Yoga will do its job on us; we will slowly turn within, wish to simply live life in all honesty over the myth of progress. We at least know this much of yoga philosophy that we ought not to be using yoga as one more method of self-definition, ego, yet, this is almost inescapable, it seems.
It is hard to fathom how our pushing for progress, albeit using yoga techniques, will then naturally transmute into its opposite if this is the sole resource we have at our disposal.
This then requires, in fact, makes absolutely essential, the use of the yamas/niyamas as most practical tools in daily life for self-inquiry. They must be used to inform and guide our formal yoga-practice, otherwise it will never make the leap it needs to from a kind of exotic gymnastics to something quite other.
If this is the case, the original ‘stabilising’ effect of asana will be understood and further sought after, as opposed to the actually destabilising attempt at pushing against our limitations. In this, once progress in asana has been defined as steadiness, and our aim as clarity, in the light of this new view, it becomes self-evident that our happiness is found through the letting-go of the fictitious ego-self and its constant struggles in the idea of ‘progress’, not the attempt to arrive at an imagined end to this progress.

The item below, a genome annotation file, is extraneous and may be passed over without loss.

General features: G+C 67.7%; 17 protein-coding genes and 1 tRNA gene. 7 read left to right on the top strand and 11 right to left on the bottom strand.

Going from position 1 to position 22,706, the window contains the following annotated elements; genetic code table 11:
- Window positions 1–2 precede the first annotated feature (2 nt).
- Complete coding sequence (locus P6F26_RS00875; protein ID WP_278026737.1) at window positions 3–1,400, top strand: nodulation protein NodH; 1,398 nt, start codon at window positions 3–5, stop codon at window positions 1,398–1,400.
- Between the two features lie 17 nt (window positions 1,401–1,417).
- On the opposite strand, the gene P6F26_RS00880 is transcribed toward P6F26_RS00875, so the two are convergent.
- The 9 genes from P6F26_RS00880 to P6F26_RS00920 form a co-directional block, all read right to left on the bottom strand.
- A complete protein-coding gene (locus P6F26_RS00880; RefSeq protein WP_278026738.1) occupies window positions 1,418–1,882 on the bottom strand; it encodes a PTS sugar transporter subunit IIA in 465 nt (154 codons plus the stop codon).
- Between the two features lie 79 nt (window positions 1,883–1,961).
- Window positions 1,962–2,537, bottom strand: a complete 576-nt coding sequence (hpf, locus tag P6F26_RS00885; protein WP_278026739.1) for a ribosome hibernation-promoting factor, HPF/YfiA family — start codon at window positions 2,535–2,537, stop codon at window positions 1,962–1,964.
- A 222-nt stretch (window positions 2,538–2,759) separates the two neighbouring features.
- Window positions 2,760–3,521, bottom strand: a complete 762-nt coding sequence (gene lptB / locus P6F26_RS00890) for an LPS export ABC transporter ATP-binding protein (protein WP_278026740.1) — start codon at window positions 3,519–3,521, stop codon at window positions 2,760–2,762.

For, indeed, there is no end. Something we say we know all, but, all to clearly, don’t often manage to really accept. Because, in the struggle against our obstacles in order, in a perverse kind of way, we are distracted from our lack of need to struggle, indeed, the ultimately ambiguous and ephemeral nature of experience.
For, in constantly perceiving our limitations, we are re-habituated and made comfortable in our boundaries avoiding the fear that is our underlying enemy.
To conclude then, the difficulty with the myth of progress, even though it gets us started and motivates us at the most familiar level we need when we begin, is that it actually leads us in the opposite direction of yoga if it isn’t seen through. Which, indeed, it most often isn’t.